TOM: And that’s just another reason that kitchen design really should be left to the pros, which is why we like to recommend CliqStudios.com. You know, CliqStudios.com is very unique in that they offer a free, no-obligation design service. And that means that you get to work with their design team to design your new kitchen-cabinet layout so it can meet your own family’s needs. And you can do that at no cost. To take advantage of it, just go to CliqStudios.com/Free and sign up for the free design consultation.
LESLIE: Yeah. It really is a great service because all you do is head to CliqStudios.com/Free and you sign up with a few details about your kitchen, like its size. And you can even upload the pictures of what your space looks like now. Then, the CliqStudios.com team is going to match you with one of their professional kitchen designers who’s going to work with you to create a set of plans for your individual, personalized dream kitchen.
TOM: And if you’re looking for inspiration and ideas, you can also download a free design guide that was put together by the editors at This Old House. It’s all free at CliqStudios.com/Free. And Cliq is spelled C-l-i-q-Studios – with an S – .com. That’s C-l-i-q-Studios.com/Free.
LESLIE: Kathy in Indiana is on the line and is dealing with a bald spot on her roof when it’s snowy out. And we’ve been getting a lot of snow this winter, so your house must look like it’s in need of a toupée.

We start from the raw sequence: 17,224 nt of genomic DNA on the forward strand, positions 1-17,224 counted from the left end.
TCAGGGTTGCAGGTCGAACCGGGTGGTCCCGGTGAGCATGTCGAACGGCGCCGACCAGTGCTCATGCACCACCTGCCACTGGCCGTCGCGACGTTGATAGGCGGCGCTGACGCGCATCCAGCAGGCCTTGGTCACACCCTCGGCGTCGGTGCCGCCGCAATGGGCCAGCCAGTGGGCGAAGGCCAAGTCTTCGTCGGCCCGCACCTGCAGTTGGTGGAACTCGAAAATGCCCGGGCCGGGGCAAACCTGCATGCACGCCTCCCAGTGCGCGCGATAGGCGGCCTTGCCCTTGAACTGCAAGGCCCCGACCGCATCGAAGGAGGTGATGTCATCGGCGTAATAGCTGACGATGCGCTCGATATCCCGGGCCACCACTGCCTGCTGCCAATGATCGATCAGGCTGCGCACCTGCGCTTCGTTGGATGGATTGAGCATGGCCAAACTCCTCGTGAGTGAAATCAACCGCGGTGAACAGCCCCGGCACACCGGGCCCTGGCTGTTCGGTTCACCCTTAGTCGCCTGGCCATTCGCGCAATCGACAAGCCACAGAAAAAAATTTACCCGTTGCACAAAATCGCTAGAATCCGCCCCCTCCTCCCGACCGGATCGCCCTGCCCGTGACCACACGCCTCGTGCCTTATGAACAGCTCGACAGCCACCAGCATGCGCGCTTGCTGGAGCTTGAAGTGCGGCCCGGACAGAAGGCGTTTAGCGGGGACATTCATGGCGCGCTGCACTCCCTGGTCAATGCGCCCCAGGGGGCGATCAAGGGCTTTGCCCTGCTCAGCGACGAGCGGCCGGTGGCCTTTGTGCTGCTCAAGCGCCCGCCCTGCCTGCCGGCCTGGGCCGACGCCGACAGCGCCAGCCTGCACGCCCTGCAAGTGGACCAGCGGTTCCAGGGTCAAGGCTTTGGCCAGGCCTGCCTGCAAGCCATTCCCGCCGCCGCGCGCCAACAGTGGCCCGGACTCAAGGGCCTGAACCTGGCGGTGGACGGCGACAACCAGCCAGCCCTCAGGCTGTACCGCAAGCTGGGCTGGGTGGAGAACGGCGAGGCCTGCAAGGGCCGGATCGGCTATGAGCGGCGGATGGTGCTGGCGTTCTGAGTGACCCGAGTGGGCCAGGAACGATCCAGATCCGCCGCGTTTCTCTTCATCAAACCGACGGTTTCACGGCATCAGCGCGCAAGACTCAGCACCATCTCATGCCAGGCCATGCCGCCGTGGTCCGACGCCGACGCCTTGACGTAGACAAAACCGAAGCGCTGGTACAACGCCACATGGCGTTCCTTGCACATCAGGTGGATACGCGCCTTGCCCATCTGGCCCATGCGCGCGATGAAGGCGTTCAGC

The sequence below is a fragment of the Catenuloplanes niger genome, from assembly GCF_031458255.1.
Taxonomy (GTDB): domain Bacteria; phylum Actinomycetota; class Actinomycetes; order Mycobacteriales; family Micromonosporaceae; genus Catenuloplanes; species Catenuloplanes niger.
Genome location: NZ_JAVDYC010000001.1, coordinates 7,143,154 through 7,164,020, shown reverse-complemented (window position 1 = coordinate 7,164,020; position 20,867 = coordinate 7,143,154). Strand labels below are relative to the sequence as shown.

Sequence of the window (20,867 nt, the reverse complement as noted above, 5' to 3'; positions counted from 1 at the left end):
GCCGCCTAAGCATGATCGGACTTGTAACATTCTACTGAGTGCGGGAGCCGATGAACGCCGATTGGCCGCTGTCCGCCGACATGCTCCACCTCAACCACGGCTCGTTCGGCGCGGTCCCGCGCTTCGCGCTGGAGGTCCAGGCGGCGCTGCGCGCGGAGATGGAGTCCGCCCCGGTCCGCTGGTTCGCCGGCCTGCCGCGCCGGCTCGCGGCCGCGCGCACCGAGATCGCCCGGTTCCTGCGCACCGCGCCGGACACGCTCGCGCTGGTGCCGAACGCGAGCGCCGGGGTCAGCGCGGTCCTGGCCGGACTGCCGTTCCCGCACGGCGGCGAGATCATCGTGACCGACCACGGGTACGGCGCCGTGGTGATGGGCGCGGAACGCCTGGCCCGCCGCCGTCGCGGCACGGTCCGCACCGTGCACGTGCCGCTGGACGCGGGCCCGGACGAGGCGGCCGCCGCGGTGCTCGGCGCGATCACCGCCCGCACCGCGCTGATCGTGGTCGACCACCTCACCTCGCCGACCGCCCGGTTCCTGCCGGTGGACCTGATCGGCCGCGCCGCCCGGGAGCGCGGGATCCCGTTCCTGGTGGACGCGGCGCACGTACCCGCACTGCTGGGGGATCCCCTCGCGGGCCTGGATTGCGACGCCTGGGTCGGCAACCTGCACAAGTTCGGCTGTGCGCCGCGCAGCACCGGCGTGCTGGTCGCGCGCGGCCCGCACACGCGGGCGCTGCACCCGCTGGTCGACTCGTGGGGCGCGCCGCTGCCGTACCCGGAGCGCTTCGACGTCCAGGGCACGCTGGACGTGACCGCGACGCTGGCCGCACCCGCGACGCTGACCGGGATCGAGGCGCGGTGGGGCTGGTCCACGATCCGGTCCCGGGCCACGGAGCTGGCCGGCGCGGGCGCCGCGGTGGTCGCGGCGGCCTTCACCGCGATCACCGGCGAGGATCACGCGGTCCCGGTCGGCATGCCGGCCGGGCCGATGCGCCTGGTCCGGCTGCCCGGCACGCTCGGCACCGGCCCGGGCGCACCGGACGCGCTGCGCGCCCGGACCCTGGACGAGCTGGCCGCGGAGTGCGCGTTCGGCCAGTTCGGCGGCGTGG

What’s going on, Kathy?
KATHY: Hi. Yes, we just moved down here from Wisconsin, down to Indiana. We bought this house and we’ve been doing a lot of work on it. And when we got our first snow, I noticed, on the back part, there is a – like a foot-and-a-half-inch diameter bald spot every time we get a snowfall. And we had a friend – a contractor – come down. He went up in the attic and he’s like, “There is nothing going on here.” So the only thing we thought, well, maybe is going on is we have a heat pump and we also have our dryer vent in that same area back there.
And so now I had two different suggestions. He said to put a soffit venting on that whole area to get more air going up through there and possibly maybe it’s coming from the heat pump. But then I went to The Home Depot and I was talking to the guy there that seemed to know quite a bit. And he said – and what he would do is take it and remove all the vented area – vented soffit in that area. And so if there is heat coming up – he said, “But this shouldn’t happen.” He said, “This is what people do. They put their heat pumps outside.” And he’d never heard of anything like this before.